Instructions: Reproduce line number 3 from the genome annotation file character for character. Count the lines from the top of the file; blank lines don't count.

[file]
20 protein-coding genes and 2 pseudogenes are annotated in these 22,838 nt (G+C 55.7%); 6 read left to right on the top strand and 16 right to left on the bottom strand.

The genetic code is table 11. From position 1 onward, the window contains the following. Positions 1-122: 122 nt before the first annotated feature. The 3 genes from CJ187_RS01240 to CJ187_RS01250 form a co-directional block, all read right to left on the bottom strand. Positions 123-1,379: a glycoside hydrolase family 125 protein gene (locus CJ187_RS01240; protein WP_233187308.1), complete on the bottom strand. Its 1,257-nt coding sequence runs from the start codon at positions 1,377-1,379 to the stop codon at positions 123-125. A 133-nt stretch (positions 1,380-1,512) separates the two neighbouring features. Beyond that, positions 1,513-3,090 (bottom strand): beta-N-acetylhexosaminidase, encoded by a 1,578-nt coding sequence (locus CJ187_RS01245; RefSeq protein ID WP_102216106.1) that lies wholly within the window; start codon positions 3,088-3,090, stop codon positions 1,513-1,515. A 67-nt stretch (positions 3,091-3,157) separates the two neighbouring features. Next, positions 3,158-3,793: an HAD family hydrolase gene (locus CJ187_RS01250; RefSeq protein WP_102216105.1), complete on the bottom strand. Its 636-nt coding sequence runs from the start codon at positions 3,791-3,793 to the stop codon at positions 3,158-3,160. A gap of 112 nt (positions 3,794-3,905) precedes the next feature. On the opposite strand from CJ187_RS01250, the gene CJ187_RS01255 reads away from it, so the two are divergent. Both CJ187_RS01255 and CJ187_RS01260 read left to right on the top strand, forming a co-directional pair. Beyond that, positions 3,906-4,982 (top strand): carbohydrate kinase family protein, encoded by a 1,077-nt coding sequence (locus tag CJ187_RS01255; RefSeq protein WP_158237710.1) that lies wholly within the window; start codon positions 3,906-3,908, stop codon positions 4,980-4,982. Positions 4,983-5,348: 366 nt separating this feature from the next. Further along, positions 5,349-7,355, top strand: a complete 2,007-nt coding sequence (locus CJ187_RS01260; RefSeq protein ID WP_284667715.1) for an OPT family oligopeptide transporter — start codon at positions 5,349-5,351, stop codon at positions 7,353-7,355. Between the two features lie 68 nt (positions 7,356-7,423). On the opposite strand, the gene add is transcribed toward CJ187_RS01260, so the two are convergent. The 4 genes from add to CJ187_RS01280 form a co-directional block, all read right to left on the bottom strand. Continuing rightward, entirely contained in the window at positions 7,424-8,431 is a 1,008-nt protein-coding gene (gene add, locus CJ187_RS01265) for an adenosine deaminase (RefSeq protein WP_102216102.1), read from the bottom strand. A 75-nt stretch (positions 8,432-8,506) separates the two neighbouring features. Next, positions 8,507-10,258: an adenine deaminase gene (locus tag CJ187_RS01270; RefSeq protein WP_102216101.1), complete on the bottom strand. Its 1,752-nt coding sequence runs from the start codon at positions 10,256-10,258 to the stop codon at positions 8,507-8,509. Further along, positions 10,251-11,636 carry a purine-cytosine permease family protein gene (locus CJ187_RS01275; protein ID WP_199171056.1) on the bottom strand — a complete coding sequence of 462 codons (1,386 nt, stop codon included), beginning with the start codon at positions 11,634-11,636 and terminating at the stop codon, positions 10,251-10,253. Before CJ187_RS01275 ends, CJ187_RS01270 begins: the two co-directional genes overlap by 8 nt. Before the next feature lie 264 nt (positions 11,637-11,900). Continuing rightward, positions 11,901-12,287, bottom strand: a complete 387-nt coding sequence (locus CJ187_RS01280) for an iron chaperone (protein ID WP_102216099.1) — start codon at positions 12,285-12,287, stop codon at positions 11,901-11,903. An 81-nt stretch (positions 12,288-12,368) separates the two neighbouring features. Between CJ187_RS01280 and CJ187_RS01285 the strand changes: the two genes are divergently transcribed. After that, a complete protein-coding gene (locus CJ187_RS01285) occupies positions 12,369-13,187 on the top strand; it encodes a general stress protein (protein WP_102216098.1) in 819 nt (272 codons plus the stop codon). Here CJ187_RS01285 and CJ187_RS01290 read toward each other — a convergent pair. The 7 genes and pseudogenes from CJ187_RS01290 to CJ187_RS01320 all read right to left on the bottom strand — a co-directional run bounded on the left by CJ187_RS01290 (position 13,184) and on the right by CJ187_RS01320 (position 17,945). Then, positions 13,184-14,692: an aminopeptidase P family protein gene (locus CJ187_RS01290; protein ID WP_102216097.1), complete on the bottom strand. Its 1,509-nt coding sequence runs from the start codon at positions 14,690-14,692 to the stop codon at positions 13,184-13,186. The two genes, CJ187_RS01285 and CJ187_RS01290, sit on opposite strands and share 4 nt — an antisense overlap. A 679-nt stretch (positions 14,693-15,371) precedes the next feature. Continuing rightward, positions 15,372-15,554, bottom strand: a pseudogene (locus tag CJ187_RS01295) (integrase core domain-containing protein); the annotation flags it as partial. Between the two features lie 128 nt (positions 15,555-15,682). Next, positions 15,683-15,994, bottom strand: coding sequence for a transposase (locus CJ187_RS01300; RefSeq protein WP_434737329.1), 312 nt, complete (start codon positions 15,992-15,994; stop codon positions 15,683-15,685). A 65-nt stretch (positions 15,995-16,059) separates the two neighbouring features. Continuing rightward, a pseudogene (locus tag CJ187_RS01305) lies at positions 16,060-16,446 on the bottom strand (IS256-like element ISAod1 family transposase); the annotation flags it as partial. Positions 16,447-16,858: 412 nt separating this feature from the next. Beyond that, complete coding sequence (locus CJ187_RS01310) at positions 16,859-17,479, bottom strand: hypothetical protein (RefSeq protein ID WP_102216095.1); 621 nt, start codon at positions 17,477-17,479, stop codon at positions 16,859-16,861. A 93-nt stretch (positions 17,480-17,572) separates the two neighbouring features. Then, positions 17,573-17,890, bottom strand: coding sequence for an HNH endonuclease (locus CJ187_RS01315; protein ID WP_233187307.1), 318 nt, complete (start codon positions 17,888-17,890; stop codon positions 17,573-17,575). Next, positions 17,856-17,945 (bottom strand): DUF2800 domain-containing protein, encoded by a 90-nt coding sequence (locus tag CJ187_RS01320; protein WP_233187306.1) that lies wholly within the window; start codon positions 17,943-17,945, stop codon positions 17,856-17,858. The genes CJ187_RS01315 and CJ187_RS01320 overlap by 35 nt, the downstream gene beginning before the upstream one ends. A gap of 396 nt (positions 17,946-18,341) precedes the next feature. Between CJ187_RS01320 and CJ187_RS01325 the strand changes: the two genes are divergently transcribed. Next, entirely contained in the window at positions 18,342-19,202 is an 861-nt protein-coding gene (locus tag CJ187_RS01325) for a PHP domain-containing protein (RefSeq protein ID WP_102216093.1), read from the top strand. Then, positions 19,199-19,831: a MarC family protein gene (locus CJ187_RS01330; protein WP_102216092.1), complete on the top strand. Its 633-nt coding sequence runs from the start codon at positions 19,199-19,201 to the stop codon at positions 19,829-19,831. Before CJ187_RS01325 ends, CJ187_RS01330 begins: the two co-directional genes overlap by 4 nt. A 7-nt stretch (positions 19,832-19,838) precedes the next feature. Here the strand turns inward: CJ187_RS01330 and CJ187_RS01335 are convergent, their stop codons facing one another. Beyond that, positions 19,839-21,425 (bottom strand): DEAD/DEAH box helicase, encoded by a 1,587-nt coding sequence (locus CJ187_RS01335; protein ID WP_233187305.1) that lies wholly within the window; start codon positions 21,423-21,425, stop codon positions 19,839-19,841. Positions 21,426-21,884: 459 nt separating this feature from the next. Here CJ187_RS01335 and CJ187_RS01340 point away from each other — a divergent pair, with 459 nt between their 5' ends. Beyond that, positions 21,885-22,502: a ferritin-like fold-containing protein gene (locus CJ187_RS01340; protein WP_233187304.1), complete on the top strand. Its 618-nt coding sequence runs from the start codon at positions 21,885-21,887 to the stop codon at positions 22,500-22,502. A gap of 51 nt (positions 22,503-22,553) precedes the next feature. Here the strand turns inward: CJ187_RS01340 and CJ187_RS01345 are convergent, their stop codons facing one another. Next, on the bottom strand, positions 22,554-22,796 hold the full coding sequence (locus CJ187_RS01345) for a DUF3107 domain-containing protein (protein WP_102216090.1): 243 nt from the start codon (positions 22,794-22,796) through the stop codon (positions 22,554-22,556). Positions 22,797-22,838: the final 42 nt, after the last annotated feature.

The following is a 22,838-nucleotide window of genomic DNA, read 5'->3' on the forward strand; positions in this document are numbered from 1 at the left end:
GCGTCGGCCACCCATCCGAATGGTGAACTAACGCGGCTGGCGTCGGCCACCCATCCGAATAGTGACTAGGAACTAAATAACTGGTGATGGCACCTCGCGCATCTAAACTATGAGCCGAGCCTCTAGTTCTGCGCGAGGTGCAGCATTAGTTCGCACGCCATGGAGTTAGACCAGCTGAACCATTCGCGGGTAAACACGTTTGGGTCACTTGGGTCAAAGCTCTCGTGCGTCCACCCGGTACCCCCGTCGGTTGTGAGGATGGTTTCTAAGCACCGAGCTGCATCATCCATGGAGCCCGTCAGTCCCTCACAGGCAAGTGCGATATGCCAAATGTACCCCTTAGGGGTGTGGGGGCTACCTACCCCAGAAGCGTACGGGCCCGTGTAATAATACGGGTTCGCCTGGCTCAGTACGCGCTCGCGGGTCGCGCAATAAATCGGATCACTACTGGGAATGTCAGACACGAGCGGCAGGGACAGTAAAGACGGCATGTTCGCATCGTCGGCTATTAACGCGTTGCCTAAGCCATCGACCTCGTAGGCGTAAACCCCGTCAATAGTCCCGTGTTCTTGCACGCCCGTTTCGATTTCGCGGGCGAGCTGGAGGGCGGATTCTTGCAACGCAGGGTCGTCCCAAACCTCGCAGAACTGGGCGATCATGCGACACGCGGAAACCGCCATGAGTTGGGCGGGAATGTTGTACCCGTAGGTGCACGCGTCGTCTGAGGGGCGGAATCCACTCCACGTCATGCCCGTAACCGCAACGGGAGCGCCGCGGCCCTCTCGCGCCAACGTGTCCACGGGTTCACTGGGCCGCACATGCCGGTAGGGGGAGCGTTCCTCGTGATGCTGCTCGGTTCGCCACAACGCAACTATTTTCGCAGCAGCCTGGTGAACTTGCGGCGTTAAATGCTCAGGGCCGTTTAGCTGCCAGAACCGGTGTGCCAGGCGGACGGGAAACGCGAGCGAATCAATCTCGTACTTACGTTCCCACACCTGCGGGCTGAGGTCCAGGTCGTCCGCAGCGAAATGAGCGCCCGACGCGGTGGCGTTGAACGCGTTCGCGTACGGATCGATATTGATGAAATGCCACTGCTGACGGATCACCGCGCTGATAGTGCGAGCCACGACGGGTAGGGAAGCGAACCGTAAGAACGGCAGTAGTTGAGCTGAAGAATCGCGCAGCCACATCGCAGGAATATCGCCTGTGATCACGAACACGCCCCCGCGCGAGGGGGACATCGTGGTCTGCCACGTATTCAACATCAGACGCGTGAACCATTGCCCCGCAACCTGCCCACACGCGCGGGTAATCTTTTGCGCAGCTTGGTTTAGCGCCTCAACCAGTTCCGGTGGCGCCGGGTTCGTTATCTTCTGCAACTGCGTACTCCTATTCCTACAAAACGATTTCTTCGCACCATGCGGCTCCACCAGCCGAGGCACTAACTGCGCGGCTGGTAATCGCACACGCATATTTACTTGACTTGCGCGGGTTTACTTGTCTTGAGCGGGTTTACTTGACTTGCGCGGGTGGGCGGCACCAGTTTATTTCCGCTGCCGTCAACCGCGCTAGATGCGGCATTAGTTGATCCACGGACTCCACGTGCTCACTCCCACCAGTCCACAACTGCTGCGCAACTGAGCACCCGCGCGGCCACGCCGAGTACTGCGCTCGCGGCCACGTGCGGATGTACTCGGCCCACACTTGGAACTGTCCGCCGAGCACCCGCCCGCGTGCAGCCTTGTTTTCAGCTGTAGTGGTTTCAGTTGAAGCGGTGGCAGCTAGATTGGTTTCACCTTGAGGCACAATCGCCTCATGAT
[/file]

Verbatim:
The following is a 22,838-nucleotide window of genomic DNA, read 5'->3' on the forward strand; positions in this document are numbered from 1 at the left end: